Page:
In contrast, practical wisdom doesn’t depend on a person’s predictive powers. It allows one to surf that wave between the good and the possible that is characterized by intense risk and unforeseeability. For this reason, many philosophers see it as a corrective to our overly managed and predictable world. In exercising practical wisdom, I don’t want to act ‘rationally,’ according to a ratio or pre-ordained measure: I want to act wisely, i.e. with a view towards a Good that we can all only see in part. Those endowed with great practical wisdom ask: how can I act in a way that every model would call contrary to ‘self-interest,’ that can rocket us out of the one realm of calculation and into another? This will involve a great deal of reasoning, measuring, and calculating, but it should also entail a risk, a chance, fortuna out of which virtu can appear.

All the objections about incomplete information, lack of normative scope, and observer/participant problems pale before my anxiety that something essential about our freedom is lost when it can be reduced to a statistical abstraction that is nonetheless accurate. That’s why I love black swans, emergent events, and secret revolutions so very much. But that love would be pathological if it came at the expense of the well-being of the least-advantaged. I’m increasingly persuaded that attachment to civic engagement requires a non-epistemic justification, and that we must temper our love of administrative governance with the cautions of mid-20th Century existential phenomenologists like Hannah Arendt.

9 thoughts on “Democracy, Bureaucracy and the Fear of Statisticians”

  1. I really liked this piece: it crystallized several things that I’ve been thinking about lately. This is my fourth semester teaching Master’s students in Social Work, and the class I’ve been teaching that whole time is a basic introductory theory class. Rational choice theories show up, as does social constructionism, which I had to try and “teach” in about two hours last week. (This week I’ll cover conflict theory, so you can see why I might have been excited by your post.) It’s a basic survey class, but it’s also the first class that students take in social work school, and I’m pretty aware that several of the ways that problems are framed, social work constituencies are defined, and theories are arrayed will likely be ongoing issues that the students have to deal with during the rest of their education. The first two, the way that problems are framed in the social sciences and the way that clients are described, are interconnected and have very large implications for social work practice.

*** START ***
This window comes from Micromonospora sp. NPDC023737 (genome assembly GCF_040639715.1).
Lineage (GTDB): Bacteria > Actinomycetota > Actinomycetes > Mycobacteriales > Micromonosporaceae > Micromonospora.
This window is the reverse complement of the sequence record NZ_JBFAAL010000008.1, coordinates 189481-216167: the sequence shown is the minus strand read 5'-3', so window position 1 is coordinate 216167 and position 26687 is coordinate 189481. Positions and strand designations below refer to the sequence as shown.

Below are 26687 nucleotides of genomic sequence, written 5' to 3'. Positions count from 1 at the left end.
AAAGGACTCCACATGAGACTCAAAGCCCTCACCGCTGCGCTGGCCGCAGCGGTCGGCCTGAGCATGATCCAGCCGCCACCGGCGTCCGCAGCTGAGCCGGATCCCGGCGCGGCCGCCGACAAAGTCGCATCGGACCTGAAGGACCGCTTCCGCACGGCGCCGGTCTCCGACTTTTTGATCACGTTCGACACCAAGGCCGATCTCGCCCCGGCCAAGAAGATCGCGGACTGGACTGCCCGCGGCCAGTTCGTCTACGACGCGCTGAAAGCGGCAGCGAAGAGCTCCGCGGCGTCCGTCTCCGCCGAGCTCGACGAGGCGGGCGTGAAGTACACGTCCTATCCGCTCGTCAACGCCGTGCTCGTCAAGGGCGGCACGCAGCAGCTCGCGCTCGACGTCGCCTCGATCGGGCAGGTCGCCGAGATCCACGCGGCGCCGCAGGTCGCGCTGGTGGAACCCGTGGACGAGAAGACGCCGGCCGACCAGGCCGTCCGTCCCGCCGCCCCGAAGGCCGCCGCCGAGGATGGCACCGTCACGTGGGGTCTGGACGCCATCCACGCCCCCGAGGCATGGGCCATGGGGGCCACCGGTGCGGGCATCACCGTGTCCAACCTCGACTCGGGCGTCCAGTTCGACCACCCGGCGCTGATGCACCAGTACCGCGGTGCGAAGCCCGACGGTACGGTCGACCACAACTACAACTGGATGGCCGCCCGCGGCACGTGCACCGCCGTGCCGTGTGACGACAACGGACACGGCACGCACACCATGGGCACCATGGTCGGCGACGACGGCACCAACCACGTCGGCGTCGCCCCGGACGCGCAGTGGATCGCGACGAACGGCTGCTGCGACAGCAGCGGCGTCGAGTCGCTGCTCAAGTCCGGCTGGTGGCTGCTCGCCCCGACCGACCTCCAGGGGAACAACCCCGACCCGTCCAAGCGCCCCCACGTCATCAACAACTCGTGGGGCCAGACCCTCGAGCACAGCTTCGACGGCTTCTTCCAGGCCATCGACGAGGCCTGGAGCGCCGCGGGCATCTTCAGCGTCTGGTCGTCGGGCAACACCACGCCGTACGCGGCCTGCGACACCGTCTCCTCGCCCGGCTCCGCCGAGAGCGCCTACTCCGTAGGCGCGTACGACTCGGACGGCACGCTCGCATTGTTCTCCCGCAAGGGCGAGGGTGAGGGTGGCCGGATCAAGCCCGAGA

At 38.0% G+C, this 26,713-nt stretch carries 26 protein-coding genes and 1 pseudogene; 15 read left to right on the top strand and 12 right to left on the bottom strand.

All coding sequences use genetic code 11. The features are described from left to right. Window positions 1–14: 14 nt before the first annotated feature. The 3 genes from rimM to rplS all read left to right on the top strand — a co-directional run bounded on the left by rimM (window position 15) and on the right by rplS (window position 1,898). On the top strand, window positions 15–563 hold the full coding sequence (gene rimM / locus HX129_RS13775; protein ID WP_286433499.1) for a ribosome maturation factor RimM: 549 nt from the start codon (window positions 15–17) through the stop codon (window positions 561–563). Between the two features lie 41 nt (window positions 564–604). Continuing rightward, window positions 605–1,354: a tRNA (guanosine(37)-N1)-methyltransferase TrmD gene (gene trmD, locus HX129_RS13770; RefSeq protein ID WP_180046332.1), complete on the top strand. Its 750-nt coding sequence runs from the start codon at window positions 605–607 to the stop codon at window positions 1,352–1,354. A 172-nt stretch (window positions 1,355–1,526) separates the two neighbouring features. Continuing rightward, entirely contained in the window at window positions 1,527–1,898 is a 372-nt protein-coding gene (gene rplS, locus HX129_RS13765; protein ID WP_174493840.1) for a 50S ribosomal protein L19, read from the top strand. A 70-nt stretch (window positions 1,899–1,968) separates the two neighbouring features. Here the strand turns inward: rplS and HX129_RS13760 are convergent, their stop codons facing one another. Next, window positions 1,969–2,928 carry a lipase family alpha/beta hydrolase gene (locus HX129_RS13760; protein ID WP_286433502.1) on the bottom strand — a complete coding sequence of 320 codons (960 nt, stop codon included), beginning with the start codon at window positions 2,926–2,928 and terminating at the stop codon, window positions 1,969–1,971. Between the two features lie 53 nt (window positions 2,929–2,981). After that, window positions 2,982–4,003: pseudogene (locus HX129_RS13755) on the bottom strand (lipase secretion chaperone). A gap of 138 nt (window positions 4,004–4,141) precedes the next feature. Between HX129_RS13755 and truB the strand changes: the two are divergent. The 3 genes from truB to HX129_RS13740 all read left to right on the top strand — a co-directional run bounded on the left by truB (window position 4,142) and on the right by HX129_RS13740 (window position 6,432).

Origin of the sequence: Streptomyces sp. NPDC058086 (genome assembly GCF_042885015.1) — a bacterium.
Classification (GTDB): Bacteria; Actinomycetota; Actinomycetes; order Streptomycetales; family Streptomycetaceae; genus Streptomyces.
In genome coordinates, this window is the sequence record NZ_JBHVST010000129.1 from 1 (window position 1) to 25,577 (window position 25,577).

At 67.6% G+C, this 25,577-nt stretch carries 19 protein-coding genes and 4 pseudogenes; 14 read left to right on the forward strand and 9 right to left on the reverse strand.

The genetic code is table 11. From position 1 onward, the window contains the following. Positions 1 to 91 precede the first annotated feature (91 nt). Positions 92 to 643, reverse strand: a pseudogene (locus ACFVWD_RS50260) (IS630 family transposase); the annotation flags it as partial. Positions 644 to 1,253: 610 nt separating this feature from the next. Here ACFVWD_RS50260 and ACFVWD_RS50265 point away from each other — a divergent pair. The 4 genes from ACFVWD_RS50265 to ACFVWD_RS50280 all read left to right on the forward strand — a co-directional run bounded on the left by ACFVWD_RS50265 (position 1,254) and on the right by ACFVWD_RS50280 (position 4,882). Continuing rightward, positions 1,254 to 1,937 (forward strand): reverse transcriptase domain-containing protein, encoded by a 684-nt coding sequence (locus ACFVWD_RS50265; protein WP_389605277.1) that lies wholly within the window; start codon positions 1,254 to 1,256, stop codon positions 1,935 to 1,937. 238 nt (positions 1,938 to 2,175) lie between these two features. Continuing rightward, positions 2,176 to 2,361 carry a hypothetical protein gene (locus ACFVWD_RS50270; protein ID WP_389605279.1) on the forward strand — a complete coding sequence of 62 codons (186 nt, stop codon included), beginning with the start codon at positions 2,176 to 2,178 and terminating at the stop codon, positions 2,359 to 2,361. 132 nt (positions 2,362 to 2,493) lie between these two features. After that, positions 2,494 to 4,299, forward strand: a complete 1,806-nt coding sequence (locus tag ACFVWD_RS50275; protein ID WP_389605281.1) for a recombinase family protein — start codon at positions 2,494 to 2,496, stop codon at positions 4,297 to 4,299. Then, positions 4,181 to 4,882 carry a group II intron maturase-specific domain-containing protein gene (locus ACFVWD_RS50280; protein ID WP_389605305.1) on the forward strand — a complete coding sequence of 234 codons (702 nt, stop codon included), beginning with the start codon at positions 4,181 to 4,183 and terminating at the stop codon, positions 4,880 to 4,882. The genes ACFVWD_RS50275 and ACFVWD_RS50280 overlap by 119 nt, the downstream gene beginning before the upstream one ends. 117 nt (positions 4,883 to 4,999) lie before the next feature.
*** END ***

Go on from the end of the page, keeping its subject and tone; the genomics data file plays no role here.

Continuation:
Or they don’t. There’s a fair amount of talk about “practice wisdom” among the other professors, but mostly from those whose favored theories are in decline. The cognitive/behavioral theory professor never mentions it, and seems the most cocky of those that I interact with. It’s hard to cultivate the proper balance between introducing the material and also introducing the concept of practice wisdom. It helps that the predictive value of most of the theories social work has taken up is very low.

    I’m curious about how you’ve gone at the tension between “the predictive power of social scientists and human freedom.” I like your concern about what we do when things get too controlled by “known” outcomes, and I’m embarrassed to say I’d never heard of Bueno de Mesquita and I’m fascinated, but in my experience the larger tension is between the misplaced faith in social scientists’ predictive power and human freedom. Certainly in most practical social sciences, like social work or teaching or public health, the ability of individual practitioners to choose their modality is disappearing, replaced by methods that claim far more validity than they have (in practice, or in research). This seems to me to be the problem with NCLB, or with the push toward “evidence based practice” in social work or public health. The research models are so poor that quite stringent criteria get adopted without good rationale. It’s positivism without even the positive. I understand that your argument is partly built around the (currently) counter-intuitive notion technocrats might make us less free even as they solve very large problems that would contribute to the greater good, but I’m not sure we’re yet living in a world where the main danger from technocrats is that we’ll get too much of a good thing.